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Ski robot developed

A team of scientists from Japan is building a robot to help discover the effects of joint motions on skiing and hopefully help people become better skiers.

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The team come from Kanazawa University and details of their research has been published in a recent issue of Sports Engineering.

Computer simulations face many technical challenges and though the information given out is precise, is it acurate?

They have tried to develop an exact simulation of what happens to a persons joints and muscles when they ski.

The robot itself consists of two legs attached to skis, with a large “waist” that contained the computer and battery. They have modified the robot’s centre of mass to its ski separation distance; a version of the robot with the correct human ratio was very prone to falling over – pretty accurate so far then 🙂

Despite the differences in size, mass, and mass distribution, the robot was capable of performing several successful test runs on an 11-meter-long test slope covered in artificial grass with an inclination of 20°.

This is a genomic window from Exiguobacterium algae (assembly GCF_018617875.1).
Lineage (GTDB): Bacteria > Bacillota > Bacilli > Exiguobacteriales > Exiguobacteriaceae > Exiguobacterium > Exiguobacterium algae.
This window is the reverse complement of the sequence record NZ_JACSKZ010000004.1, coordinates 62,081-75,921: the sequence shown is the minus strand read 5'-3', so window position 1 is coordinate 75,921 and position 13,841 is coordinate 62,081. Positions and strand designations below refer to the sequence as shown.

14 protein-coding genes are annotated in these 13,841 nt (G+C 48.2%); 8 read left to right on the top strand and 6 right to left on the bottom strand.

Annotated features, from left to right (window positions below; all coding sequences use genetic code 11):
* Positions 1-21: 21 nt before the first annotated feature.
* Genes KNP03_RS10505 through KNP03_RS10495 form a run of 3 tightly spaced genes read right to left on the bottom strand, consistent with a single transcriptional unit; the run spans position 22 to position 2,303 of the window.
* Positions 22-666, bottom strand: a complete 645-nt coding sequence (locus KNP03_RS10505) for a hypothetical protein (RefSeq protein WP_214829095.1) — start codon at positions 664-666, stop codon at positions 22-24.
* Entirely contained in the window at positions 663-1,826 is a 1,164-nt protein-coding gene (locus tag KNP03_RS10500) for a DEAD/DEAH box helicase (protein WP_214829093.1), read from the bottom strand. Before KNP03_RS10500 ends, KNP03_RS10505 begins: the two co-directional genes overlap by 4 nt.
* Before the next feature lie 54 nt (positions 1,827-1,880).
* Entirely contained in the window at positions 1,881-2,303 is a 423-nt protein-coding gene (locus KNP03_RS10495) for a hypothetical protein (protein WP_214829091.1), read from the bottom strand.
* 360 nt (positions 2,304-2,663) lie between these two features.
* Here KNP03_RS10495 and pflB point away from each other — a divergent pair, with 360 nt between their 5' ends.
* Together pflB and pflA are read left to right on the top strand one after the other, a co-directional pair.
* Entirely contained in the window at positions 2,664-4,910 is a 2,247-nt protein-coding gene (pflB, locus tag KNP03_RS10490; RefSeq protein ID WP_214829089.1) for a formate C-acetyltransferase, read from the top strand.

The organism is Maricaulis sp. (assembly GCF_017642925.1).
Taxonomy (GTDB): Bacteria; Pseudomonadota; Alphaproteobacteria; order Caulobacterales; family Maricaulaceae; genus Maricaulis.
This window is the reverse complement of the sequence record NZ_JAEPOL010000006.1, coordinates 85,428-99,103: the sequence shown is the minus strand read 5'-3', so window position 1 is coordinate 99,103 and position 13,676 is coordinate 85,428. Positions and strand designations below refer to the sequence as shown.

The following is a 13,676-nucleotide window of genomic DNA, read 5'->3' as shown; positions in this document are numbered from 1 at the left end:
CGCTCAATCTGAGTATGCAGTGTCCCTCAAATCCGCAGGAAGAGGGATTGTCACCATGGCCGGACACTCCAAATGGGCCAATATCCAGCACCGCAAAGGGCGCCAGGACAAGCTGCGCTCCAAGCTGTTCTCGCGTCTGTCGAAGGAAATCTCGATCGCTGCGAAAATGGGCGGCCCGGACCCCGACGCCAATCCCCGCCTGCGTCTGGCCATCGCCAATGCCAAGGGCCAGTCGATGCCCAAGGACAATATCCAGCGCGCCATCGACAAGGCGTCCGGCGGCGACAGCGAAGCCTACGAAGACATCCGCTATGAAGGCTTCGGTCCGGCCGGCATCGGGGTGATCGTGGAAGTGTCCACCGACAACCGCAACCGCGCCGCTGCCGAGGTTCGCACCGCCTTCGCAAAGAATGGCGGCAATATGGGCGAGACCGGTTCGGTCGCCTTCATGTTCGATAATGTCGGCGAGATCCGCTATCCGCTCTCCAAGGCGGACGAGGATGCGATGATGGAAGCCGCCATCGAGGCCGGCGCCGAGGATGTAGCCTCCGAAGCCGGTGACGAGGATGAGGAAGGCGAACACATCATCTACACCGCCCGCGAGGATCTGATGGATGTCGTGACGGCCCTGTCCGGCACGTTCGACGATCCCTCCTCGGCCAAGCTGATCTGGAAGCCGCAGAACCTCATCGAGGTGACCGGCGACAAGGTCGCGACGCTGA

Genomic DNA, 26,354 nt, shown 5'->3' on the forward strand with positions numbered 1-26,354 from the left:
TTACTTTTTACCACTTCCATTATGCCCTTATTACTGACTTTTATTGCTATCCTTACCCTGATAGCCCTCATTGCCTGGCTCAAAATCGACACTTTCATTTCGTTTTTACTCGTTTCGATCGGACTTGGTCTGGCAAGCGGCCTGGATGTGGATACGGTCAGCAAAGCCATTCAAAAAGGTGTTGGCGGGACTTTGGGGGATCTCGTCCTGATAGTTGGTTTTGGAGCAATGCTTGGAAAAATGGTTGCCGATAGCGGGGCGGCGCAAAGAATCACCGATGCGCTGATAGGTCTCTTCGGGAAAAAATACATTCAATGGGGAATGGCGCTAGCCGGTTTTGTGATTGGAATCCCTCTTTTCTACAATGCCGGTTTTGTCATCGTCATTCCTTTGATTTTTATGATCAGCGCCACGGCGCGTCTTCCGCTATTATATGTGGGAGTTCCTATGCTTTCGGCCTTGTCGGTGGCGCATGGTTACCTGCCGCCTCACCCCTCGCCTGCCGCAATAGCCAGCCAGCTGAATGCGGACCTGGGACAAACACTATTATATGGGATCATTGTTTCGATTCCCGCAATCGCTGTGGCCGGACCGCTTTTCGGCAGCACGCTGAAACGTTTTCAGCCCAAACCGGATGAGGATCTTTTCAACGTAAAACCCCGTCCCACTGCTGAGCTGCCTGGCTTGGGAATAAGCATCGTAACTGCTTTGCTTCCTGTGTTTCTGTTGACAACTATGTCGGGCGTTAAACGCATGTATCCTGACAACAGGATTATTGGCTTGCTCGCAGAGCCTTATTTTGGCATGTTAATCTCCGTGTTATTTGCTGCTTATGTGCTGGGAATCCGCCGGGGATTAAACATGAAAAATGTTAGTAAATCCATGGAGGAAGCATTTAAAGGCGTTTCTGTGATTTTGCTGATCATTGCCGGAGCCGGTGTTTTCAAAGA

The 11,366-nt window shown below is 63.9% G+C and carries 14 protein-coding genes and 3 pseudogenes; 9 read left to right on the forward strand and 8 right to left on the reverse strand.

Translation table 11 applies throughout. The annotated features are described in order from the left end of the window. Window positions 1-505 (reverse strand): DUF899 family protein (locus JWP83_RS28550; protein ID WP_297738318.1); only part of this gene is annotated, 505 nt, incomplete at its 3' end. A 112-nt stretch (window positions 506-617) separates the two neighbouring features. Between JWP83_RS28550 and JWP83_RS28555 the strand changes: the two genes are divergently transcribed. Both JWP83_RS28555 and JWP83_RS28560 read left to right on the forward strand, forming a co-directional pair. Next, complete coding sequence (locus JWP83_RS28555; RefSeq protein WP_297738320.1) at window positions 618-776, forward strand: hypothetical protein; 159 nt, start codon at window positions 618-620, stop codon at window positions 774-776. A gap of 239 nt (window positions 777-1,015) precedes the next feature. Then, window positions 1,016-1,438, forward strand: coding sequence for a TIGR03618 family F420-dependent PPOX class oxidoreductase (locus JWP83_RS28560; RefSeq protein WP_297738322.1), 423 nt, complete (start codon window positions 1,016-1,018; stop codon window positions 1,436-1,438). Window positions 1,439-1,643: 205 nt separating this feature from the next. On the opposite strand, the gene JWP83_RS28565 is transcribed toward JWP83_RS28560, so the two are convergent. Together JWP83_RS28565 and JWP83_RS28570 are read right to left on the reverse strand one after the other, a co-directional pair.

“There have been several attempts at researching ski turns using a skiing robot,” Takeshi Yoneyama of Kanazawa University told PhysOrg.com.

“But there have been few considerations on the conditions required to simulate human skiing with a robot. Our attempt is to clarify the considerations for developing a modelling system using a ski robot. We also wanted to express that we are approaching this subject to obtain some useful knowledge for human skiers.”

The robot has 6 motors in each leg and an onboard computer controls the joint angles. The robot also has force sensors between each “foot” and ski, and an odometer at the rear of each ski, while a video camera at the base of the slope recorded the robot’s ski run.

The scientists can investigate the relations among joint angles and turn trajectory.

The researchers also programmed a motion plan based on the skiing style of world cup racer, Gaku Hirasawa, who turns his waist to face inside the turn arc.

Copying this technique made the robot’s turn faster and more stable.

It seems to be questionable whether anything learnt so far will actually helps skiers but the scientists want to continue with their work as they are confident it will do.

Here at PlanetSKI our advice if you want to ski better is simple in the extreme; slow everything down, stay balanced and push down on your skis and let them do the work.

Don’t forget to check out the latest blog from our content editor, James Cove, on his new found fascination with The Tour de France that ends this weekend.

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